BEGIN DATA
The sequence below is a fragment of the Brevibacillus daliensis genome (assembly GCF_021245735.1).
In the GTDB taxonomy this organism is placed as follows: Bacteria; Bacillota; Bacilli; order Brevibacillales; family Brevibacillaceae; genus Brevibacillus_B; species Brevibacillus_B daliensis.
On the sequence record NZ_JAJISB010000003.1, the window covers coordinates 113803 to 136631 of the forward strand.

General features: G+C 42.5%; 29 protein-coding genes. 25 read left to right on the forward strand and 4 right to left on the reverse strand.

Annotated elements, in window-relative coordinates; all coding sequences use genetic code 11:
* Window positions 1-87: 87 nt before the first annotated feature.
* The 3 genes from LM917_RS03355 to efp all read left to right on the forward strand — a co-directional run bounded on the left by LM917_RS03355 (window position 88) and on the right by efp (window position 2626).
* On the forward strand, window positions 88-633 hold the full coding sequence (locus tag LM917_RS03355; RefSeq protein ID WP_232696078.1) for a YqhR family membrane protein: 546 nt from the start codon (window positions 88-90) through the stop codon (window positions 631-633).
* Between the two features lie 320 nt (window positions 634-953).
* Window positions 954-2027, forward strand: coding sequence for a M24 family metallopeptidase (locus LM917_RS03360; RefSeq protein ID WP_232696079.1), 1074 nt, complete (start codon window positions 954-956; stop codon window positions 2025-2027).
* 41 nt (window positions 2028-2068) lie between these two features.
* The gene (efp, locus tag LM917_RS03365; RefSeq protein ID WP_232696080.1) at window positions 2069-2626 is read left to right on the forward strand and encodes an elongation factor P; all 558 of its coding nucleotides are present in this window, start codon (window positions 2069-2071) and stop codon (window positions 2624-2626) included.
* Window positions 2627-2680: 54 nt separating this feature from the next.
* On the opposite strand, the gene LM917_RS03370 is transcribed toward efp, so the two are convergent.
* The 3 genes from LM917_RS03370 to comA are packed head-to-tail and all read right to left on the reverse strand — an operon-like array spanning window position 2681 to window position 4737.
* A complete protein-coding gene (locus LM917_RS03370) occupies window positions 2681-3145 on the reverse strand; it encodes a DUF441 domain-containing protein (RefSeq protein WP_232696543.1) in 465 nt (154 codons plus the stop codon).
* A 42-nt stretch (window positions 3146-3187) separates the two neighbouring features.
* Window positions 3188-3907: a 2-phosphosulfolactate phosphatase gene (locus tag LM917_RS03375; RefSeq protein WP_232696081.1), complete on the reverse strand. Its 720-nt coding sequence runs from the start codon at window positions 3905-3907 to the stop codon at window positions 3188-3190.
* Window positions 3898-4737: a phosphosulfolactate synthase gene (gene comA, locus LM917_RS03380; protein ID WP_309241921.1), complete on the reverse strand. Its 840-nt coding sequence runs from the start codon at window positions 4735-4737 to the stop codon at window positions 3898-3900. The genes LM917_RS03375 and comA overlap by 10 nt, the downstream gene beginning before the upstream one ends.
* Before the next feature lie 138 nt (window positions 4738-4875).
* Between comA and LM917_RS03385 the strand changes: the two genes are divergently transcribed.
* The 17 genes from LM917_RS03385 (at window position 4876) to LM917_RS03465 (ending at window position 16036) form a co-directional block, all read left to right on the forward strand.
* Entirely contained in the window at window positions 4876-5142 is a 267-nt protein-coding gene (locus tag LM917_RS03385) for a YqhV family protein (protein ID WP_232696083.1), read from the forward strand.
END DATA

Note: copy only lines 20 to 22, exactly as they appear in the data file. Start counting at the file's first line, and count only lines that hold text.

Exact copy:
* Before the next feature lie 138 nt (window positions 4738-4875).
* Between comA and LM917_RS03385 the strand changes: the two genes are divergently transcribed.
* The 17 genes from LM917_RS03385 (at window position 4876) to LM917_RS03465 (ending at window position 16036) form a co-directional block, all read left to right on the forward strand.